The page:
The infantile origins of human moral judgment: studies with preverbal infants and toddlers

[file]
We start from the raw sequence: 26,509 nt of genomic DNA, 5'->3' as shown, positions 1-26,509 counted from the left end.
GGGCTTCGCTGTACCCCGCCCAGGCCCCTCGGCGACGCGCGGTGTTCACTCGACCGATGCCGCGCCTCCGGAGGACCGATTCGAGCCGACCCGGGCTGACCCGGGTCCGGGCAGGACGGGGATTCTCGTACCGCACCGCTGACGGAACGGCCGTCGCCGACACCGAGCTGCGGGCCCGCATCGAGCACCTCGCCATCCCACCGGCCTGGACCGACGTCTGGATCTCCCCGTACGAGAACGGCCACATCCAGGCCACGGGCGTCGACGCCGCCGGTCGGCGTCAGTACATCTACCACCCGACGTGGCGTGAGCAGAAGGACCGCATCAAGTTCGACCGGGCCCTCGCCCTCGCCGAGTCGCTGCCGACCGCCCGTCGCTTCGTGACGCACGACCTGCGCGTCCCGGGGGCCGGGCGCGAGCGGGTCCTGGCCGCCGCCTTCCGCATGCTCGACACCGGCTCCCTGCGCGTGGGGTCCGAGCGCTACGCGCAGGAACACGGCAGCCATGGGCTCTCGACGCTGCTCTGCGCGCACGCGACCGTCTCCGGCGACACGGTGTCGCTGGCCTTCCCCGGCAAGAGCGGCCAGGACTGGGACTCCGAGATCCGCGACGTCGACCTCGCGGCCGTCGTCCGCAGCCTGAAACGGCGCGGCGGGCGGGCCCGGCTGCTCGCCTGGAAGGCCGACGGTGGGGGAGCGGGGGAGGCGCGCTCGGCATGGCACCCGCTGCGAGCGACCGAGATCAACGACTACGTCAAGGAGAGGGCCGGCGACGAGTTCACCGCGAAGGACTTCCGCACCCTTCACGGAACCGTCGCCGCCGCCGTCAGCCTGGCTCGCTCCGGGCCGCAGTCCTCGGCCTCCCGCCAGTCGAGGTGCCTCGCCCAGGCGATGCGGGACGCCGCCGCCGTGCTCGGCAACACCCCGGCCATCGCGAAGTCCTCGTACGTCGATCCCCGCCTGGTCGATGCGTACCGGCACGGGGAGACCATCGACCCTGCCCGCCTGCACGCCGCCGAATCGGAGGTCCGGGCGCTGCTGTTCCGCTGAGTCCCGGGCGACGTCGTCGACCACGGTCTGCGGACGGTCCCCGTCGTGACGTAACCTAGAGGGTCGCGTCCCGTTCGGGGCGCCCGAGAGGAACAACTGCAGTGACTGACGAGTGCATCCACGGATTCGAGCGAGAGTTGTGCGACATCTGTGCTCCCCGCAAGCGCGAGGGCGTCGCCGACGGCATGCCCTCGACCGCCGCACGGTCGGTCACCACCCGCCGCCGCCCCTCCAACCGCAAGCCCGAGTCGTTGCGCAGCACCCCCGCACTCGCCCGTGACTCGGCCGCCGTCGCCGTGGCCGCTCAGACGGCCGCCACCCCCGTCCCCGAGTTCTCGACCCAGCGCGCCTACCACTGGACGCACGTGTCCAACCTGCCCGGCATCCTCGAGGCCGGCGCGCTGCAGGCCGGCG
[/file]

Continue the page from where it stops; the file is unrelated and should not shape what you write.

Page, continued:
How do humans come to have a “moral sense”? Are adults’ conceptions of which actions are right and which are wrong, of who is good and who is bad, who deserves praise and who deserves blame wholly the result of experiences like observing and interacting with others in one’s cultural environment and explicit teaching from parents, teachers, and religious leaders? Do all of the complexities in adult’s moral judgments reflect hard-won developmental change coupled with the emergence of advanced reasoning skills? This talk will explore evidence that, on the contrary, infants’ and toddlers’ social behaviors and social preferences map surprisingly well onto adults’ moral ones. Within the first year of life, infants prefer those who help versus harm third parties, those who reward prosocial individuals and punish wrongdoers, and even focus on the intentions that drive others’ actions rather than the outcomes that result from them. In the second year of life, toddlers are motivated to engage in both prosocial and antisocial behaviors toward third parties; these behaviors are informed by those third parties’ past prosocial and antisocial acts. Finally, male infants' performance on infant and toddler tasks predicts parent-reported social and moral functioning in preschool. These results suggest that the human moral sense is supported, at least in part, by extremely early-developing mechanisms for social evaluation and action.